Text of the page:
This:

http://xkcd.com/1053/

A few weeks ago, I was in a diner having breakfast, and this kid came over to me.  I’m not good at judging kids by size to determine what grade they’re in, but let’s say she was in third grade. I’d never seen her before.  She said, “Are you [student]’s history teacher?”

In some surprise,  I said yes, and looked around.  [Student’s mom] was sitting about two tables back from me, with a family, and she waved at me, and I realized that this girl was the daughter of the people she was sitting with.

She asked me a question about ancient Greece, which I answered as best I could. I’d like to think it was a pretty darned good answer, but it’s the way of things that you don’t always find out the end of the story, or if the knowledge stuck.  The kid asked some great follow-up questions, I responded in kind, and eventually she decided she’d picked my brain enough and went back to breakfast with her folks and my student’s mom.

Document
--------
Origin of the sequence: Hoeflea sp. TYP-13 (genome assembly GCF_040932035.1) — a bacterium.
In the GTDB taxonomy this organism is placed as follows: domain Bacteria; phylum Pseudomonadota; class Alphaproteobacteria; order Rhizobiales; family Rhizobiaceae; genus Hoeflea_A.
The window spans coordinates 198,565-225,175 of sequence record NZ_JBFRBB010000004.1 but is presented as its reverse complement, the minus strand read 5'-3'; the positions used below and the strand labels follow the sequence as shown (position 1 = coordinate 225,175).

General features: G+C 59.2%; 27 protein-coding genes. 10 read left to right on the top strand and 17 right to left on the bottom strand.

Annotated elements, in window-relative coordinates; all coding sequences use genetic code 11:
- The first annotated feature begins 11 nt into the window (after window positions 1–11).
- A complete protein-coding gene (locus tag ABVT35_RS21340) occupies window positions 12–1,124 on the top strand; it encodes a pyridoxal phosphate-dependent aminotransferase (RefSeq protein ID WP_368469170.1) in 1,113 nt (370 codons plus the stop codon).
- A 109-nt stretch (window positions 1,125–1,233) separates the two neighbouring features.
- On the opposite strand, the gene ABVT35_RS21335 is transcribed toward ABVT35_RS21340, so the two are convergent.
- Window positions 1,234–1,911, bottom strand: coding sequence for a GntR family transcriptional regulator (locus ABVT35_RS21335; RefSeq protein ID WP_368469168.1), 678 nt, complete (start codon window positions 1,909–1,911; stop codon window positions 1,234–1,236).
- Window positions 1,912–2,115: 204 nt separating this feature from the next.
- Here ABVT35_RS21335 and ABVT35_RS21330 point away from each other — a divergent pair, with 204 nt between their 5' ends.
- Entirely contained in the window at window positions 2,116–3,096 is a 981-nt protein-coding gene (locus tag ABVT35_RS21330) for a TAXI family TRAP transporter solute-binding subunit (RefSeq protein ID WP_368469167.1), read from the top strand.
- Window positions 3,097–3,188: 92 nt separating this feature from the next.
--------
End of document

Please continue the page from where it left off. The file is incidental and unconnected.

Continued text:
Sometimes I think that’s how education really should be.  A lot of short conversations in the ordinary course of your day. A lot of short question-and-answer sessions about the world, and why things are the way they are.  Not tests, not quizzes, not orders to produce on schedule.  Just, “Hey, can you answer my question? You can? OK, how about some follow-up on that?  Yes? Great. Thanks for filling me in.”

As XKCD today says, it’s so much more fun telling people for the first time about something, than it is to berate them for not knowing it in the first place.  On my better days, I’ve made a career out of telling people some things they’ve never heard about before, often for the first time.  And it’s a wonder.

One comment

  1. I often don’t share XKCD comics because I’m sure that *everyone* has read them by the time I get to my RSS reader. I sent this one out this morning, because it is SO perfect. Being the person who introduces hyper-curious young people to the amazing bits of the world is intoxicating. It’s also a bit dangerous, since it’s easy become dependent on that reflected fascination and start to hoard it.

    In middle school, hoarding it is especially toxic. These are kids who want ownership over every thing they like. Teaching young people to share and be generous in their excitement is just as important, and just as challenging, as getting them excited in the first place.

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